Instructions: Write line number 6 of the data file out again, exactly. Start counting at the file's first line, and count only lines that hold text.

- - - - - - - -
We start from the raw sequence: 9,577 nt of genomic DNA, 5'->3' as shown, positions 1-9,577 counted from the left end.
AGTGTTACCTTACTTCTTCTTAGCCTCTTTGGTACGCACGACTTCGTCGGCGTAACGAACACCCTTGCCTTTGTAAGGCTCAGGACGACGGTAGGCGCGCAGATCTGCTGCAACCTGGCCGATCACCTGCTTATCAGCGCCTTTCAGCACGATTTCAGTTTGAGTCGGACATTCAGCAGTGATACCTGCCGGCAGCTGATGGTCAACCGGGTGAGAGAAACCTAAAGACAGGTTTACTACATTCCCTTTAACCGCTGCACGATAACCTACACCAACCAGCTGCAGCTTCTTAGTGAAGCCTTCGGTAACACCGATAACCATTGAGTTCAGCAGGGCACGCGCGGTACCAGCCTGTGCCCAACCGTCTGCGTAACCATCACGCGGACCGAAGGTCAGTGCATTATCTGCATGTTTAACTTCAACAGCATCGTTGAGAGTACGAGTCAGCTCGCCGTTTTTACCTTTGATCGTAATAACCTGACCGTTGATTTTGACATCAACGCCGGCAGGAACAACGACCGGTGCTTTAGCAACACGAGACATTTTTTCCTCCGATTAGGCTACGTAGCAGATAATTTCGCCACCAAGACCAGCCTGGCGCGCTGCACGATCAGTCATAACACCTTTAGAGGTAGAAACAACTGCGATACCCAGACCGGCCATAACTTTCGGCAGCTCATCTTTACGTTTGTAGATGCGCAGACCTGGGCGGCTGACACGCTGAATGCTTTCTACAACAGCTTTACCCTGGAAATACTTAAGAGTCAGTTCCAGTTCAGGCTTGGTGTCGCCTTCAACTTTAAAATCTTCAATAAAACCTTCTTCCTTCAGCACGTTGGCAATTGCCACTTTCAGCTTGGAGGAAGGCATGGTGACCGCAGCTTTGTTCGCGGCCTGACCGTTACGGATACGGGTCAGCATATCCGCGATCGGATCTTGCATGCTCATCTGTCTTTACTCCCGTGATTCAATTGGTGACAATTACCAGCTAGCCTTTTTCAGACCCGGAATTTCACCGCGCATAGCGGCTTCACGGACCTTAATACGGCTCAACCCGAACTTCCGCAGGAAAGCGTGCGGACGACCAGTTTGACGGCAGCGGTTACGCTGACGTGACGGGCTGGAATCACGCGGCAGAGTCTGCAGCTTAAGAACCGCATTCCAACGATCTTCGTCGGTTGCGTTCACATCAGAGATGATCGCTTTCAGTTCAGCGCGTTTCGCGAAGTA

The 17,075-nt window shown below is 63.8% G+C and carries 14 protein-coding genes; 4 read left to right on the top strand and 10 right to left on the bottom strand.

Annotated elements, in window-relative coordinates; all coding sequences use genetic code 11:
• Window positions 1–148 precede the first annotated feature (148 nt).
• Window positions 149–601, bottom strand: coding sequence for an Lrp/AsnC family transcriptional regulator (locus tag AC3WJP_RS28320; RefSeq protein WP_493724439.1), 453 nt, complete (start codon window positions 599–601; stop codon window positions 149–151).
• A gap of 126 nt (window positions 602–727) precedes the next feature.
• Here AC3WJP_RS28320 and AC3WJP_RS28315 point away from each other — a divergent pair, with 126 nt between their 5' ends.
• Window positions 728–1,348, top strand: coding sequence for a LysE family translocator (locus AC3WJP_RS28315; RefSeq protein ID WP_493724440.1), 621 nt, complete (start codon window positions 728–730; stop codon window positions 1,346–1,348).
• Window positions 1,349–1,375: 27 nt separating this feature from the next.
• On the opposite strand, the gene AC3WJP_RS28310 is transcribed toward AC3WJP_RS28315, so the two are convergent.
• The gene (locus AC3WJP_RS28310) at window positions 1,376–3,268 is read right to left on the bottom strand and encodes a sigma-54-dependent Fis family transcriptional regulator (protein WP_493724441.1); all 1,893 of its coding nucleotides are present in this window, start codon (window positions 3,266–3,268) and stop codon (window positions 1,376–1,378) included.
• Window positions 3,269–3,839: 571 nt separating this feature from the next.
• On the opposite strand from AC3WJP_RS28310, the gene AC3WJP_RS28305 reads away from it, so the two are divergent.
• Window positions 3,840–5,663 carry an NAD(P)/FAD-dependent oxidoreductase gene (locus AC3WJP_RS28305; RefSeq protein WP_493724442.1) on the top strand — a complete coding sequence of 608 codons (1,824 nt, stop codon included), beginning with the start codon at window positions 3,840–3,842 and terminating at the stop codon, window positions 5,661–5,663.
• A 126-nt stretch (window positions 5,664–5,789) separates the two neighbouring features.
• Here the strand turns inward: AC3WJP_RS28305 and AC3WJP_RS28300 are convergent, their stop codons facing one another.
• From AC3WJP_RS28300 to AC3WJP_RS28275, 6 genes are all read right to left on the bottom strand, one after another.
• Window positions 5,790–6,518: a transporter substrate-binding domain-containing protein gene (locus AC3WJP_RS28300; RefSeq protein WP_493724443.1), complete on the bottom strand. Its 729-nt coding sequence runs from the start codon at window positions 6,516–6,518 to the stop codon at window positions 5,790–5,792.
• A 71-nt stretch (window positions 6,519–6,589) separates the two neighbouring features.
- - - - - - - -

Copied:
• Window positions 149–601, bottom strand: coding sequence for an Lrp/AsnC family transcriptional regulator (locus tag AC3WJP_RS28320; RefSeq protein WP_493724439.1), 453 nt, complete (start codon window positions 599–601; stop codon window positions 149–151).